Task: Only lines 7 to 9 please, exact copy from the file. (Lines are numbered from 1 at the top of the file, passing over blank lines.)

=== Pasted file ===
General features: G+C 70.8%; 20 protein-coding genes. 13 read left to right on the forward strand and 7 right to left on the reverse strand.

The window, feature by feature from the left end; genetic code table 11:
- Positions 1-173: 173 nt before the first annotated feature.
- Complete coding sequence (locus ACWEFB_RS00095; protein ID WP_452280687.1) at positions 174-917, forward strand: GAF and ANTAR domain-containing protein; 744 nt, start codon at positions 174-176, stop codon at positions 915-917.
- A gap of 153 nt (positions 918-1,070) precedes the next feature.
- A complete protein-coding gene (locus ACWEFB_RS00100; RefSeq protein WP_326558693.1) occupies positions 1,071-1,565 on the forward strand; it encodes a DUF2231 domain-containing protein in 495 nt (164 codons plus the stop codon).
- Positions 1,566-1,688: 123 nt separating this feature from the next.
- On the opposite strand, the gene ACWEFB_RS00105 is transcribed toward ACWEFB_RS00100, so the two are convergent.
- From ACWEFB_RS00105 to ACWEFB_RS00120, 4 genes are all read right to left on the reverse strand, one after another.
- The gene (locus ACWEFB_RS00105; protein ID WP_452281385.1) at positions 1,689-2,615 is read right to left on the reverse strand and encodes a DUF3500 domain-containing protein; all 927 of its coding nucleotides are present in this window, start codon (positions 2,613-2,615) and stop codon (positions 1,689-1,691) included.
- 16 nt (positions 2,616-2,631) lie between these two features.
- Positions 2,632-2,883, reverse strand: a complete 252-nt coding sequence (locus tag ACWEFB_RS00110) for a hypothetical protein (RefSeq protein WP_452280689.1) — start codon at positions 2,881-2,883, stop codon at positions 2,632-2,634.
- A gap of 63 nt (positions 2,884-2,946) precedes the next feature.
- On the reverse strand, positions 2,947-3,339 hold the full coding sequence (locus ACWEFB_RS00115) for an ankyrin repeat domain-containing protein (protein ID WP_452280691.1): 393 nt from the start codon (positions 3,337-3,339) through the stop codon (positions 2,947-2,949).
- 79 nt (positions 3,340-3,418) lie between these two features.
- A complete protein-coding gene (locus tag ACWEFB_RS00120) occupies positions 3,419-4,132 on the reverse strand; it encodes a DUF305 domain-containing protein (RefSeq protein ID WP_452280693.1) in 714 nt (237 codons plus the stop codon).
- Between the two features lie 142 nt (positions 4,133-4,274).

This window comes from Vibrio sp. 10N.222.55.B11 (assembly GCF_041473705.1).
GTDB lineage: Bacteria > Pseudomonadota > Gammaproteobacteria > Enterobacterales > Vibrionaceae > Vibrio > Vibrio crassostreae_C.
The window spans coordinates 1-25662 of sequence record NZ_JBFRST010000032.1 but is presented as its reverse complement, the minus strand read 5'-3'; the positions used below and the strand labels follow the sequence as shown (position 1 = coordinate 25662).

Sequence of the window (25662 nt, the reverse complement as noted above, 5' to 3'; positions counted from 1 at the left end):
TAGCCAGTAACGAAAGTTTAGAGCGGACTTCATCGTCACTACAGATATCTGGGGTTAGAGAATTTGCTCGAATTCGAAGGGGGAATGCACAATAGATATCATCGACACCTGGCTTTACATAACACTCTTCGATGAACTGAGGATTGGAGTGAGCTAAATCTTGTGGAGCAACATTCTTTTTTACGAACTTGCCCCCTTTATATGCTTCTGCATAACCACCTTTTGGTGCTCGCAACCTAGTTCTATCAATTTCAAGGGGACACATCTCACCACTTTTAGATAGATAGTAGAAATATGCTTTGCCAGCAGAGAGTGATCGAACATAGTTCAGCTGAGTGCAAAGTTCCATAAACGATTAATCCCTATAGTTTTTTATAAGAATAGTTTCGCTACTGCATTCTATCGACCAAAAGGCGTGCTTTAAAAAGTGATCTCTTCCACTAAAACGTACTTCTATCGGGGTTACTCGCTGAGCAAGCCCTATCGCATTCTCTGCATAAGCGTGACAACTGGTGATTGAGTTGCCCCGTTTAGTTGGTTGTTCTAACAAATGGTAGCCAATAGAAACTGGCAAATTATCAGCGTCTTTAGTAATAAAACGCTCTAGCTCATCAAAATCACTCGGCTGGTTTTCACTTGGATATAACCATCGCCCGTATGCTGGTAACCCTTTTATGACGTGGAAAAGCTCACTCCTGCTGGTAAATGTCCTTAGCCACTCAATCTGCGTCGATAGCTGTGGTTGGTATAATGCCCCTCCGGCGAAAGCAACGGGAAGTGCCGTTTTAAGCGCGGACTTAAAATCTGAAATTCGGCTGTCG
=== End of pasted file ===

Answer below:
- Positions 1,566-1,688: 123 nt separating this feature from the next.
- On the opposite strand, the gene ACWEFB_RS00105 is transcribed toward ACWEFB_RS00100, so the two are convergent.
- From ACWEFB_RS00105 to ACWEFB_RS00120, 4 genes are all read right to left on the reverse strand, one after another.